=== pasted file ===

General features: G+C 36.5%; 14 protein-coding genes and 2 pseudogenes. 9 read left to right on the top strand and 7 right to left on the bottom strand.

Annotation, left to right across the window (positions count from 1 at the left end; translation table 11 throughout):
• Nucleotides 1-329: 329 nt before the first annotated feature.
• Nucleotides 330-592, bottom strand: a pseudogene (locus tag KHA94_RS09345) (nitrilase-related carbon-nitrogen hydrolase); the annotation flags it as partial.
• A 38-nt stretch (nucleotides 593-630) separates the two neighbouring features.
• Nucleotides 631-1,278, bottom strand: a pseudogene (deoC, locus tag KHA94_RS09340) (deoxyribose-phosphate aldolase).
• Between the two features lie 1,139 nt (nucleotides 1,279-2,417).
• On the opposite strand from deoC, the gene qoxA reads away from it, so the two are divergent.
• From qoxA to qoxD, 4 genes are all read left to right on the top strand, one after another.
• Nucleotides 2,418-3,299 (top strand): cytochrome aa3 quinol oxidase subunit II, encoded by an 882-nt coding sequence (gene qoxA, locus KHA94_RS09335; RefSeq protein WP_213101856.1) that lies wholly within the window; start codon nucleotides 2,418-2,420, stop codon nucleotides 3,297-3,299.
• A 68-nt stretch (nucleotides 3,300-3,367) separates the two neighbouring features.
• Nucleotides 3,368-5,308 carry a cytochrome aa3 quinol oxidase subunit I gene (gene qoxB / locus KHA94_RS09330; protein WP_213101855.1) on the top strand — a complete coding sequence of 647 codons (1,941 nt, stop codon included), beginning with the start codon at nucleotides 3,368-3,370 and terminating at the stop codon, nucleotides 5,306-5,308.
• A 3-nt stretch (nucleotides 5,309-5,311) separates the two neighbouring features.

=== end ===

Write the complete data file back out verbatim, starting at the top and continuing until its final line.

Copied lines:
General features: G+C 36.5%; 14 protein-coding genes and 2 pseudogenes. 9 read left to right on the top strand and 7 right to left on the bottom strand.

Annotation, left to right across the window (positions count from 1 at the left end; translation table 11 throughout):
• Nucleotides 1-329: 329 nt before the first annotated feature.
• Nucleotides 330-592, bottom strand: a pseudogene (locus tag KHA94_RS09345) (nitrilase-related carbon-nitrogen hydrolase); the annotation flags it as partial.
• A 38-nt stretch (nucleotides 593-630) separates the two neighbouring features.
• Nucleotides 631-1,278, bottom strand: a pseudogene (deoC, locus tag KHA94_RS09340) (deoxyribose-phosphate aldolase).
• Between the two features lie 1,139 nt (nucleotides 1,279-2,417).
• On the opposite strand from deoC, the gene qoxA reads away from it, so the two are divergent.
• From qoxA to qoxD, 4 genes are all read left to right on the top strand, one after another.
• Nucleotides 2,418-3,299 (top strand): cytochrome aa3 quinol oxidase subunit II, encoded by an 882-nt coding sequence (gene qoxA, locus KHA94_RS09335; RefSeq protein WP_213101856.1) that lies wholly within the window; start codon nucleotides 2,418-2,420, stop codon nucleotides 3,297-3,299.
• A 68-nt stretch (nucleotides 3,300-3,367) separates the two neighbouring features.
• Nucleotides 3,368-5,308 carry a cytochrome aa3 quinol oxidase subunit I gene (gene qoxB / locus KHA94_RS09330; protein WP_213101855.1) on the top strand — a complete coding sequence of 647 codons (1,941 nt, stop codon included), beginning with the start codon at nucleotides 3,368-3,370 and terminating at the stop codon, nucleotides 5,306-5,308.
• A 3-nt stretch (nucleotides 5,309-5,311) separates the two neighbouring features.